Gospel: For the Lost and For the Church

Christians ought to never graduate from the gospel. And we, pastors, ought to dedicate ourselves to the “Lord’s Day after Lord’s Day” serving of solid, sumptuous “law and gospel” feasts for God’s covenant children under our care.

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"The Four Evangelists" by Jakob Jordaens, circa 1620 “The Four Evangelists” by Jakob Jordaens, circa 1620

The gospel is for the salvation of the lost. This is commanded and clearly taught to us by the Lord Jesus Himself:

And he said to them, “Go into all the world and proclaim the gospel to the whole creation.” (Mark 16:15)

An 1880 Baxter process colour plate illustrating Revelation 22:17 by Joseph Martin Kronheim An 1880 Baxter process colour plate illustrating Revelation 22:17 by Joseph Martin Kronheim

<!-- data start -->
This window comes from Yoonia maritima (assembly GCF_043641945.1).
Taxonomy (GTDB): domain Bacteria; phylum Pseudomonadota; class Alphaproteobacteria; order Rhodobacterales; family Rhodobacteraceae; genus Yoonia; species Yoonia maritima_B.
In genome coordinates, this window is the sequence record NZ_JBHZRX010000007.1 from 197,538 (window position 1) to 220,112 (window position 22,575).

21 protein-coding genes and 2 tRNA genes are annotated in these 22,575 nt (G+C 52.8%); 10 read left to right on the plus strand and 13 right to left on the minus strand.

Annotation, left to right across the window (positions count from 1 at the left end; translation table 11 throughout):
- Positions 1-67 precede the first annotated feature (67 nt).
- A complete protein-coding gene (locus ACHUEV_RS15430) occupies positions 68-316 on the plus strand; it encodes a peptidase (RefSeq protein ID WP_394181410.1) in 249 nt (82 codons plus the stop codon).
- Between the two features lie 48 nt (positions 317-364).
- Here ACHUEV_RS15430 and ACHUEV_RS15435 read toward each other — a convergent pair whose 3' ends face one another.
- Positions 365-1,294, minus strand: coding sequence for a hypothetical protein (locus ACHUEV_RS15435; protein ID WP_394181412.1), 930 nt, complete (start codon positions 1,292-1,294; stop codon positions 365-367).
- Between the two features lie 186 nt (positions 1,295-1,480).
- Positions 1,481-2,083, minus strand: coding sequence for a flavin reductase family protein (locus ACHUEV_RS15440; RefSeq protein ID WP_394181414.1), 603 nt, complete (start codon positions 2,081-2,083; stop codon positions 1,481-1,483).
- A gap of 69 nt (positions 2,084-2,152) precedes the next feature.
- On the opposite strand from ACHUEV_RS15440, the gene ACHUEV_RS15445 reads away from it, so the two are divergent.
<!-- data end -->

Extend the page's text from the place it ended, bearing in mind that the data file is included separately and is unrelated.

The gospel is also for the nourishment, sanctification and edification of the church. Whole books of the Bible, i.e. Romans, Ephesians, etc., are Gospel-proclaiming epistles plus application, written and sent to local congregations “for teaching, for reproof, for correction, and for training in righteousness” (2 Timothy 3:16).

Think about it, the book of Revelation is pure gospel communication from the Lord Jesus Himself, unveiled, written and sent to comfort and strengthen the persecuted church of the 1st century.

And so, Christians ought to never graduate from the gospel. Instead, we are to sink our roots…

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